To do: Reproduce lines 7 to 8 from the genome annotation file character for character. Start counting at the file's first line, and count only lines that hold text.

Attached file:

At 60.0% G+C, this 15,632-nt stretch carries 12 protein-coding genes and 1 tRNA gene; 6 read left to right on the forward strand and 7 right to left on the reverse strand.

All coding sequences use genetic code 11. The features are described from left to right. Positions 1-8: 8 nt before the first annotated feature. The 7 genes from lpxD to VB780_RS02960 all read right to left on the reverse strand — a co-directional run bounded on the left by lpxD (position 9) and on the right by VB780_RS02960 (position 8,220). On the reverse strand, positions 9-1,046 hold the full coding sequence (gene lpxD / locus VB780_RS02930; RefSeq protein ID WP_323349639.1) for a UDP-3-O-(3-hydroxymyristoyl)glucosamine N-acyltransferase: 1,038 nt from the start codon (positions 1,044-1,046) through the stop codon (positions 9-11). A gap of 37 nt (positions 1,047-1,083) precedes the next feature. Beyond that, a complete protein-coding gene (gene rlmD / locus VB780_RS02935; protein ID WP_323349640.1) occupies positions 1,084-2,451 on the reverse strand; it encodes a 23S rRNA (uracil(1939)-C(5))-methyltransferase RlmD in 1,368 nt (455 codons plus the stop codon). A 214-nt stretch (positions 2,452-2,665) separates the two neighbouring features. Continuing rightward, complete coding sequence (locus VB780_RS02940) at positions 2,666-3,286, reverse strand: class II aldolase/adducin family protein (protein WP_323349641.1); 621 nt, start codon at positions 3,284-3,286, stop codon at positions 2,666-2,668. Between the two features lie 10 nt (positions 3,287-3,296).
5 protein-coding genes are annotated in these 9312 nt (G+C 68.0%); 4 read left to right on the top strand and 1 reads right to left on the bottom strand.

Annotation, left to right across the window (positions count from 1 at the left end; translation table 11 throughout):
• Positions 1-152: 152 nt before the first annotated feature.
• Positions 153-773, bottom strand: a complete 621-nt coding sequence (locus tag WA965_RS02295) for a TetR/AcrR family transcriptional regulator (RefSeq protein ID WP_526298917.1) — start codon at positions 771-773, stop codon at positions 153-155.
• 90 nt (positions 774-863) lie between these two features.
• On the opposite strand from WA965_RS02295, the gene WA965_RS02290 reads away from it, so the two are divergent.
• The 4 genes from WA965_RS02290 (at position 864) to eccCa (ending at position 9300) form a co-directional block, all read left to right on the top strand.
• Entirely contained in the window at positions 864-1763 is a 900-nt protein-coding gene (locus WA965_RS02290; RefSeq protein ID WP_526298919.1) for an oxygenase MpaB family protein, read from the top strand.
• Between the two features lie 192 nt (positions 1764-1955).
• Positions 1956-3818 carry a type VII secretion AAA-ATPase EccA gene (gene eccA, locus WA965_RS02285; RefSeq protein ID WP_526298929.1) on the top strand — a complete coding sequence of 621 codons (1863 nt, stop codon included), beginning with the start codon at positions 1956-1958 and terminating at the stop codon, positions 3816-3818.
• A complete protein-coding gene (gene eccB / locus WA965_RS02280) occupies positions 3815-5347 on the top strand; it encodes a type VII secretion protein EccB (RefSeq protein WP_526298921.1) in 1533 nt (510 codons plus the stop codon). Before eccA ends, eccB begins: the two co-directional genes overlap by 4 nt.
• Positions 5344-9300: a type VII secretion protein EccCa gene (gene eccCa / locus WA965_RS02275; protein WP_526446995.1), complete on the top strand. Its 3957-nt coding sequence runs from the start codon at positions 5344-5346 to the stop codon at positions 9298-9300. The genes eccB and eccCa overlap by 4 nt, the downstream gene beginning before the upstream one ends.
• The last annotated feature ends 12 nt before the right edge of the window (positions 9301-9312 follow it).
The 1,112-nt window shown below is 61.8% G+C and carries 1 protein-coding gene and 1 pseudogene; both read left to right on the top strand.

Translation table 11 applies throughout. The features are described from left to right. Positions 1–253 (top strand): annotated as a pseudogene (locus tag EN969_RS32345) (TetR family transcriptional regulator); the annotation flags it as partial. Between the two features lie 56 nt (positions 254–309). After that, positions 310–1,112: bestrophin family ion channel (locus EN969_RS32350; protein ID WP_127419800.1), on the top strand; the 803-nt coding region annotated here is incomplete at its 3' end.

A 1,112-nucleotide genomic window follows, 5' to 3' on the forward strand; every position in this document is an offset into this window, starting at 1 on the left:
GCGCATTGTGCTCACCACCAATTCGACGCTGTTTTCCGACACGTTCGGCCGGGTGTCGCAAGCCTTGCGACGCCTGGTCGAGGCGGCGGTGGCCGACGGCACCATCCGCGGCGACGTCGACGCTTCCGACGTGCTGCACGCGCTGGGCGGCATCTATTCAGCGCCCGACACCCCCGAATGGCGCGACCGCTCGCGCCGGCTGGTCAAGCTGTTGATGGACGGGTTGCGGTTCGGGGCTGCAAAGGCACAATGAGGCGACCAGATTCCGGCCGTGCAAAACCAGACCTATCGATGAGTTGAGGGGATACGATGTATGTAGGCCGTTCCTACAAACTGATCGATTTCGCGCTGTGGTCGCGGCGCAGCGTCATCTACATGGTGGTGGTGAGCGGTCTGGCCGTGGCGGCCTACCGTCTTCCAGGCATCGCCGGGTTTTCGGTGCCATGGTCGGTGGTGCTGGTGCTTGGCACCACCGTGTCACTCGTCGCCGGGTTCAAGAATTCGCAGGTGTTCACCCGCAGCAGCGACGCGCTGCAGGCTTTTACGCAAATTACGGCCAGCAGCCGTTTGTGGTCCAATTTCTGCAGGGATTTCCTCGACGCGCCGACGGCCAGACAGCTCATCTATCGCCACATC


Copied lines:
• 90 nt (positions 774-863) lie between these two features.
• On the opposite strand from WA965_RS02295, the gene WA965_RS02290 reads away from it, so the two are divergent.